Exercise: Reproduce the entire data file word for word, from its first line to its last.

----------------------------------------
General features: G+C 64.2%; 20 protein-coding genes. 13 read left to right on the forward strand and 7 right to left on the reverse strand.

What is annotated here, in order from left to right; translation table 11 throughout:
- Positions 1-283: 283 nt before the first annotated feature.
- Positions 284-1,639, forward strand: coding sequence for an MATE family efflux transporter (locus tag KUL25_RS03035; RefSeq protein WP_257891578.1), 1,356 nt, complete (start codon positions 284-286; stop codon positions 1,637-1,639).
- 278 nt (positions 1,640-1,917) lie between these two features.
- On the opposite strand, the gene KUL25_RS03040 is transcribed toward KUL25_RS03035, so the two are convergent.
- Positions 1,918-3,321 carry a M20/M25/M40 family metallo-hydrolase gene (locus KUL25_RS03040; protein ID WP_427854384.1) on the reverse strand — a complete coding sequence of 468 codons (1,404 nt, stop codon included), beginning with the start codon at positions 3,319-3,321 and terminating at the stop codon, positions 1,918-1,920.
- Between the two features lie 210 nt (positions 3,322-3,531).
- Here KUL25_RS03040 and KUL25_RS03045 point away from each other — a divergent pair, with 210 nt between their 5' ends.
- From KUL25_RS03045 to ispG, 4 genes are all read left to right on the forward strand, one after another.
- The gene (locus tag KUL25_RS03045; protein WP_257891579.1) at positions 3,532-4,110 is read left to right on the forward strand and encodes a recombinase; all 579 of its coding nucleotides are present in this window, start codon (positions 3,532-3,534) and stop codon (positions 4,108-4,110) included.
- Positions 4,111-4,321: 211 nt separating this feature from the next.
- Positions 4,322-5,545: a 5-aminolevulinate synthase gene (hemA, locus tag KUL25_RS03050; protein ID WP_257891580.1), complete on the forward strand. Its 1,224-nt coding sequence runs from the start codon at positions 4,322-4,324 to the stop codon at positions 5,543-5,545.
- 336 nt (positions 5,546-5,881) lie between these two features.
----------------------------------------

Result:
General features: G+C 64.2%; 20 protein-coding genes. 13 read left to right on the forward strand and 7 right to left on the reverse strand.

What is annotated here, in order from left to right; translation table 11 throughout:
- Positions 1-283: 283 nt before the first annotated feature.
- Positions 284-1,639, forward strand: coding sequence for an MATE family efflux transporter (locus tag KUL25_RS03035; RefSeq protein WP_257891578.1), 1,356 nt, complete (start codon positions 284-286; stop codon positions 1,637-1,639).
- 278 nt (positions 1,640-1,917) lie between these two features.
- On the opposite strand, the gene KUL25_RS03040 is transcribed toward KUL25_RS03035, so the two are convergent.
- Positions 1,918-3,321 carry a M20/M25/M40 family metallo-hydrolase gene (locus KUL25_RS03040; protein ID WP_427854384.1) on the reverse strand — a complete coding sequence of 468 codons (1,404 nt, stop codon included), beginning with the start codon at positions 3,319-3,321 and terminating at the stop codon, positions 1,918-1,920.
- Between the two features lie 210 nt (positions 3,322-3,531).
- Here KUL25_RS03040 and KUL25_RS03045 point away from each other — a divergent pair, with 210 nt between their 5' ends.
- From KUL25_RS03045 to ispG, 4 genes are all read left to right on the forward strand, one after another.
- The gene (locus tag KUL25_RS03045; protein WP_257891579.1) at positions 3,532-4,110 is read left to right on the forward strand and encodes a recombinase; all 579 of its coding nucleotides are present in this window, start codon (positions 3,532-3,534) and stop codon (positions 4,108-4,110) included.
- Positions 4,111-4,321: 211 nt separating this feature from the next.
- Positions 4,322-5,545: a 5-aminolevulinate synthase gene (hemA, locus tag KUL25_RS03050; protein ID WP_257891580.1), complete on the forward strand. Its 1,224-nt coding sequence runs from the start codon at positions 4,322-4,324 to the stop codon at positions 5,543-5,545.
- 336 nt (positions 5,546-5,881) lie between these two features.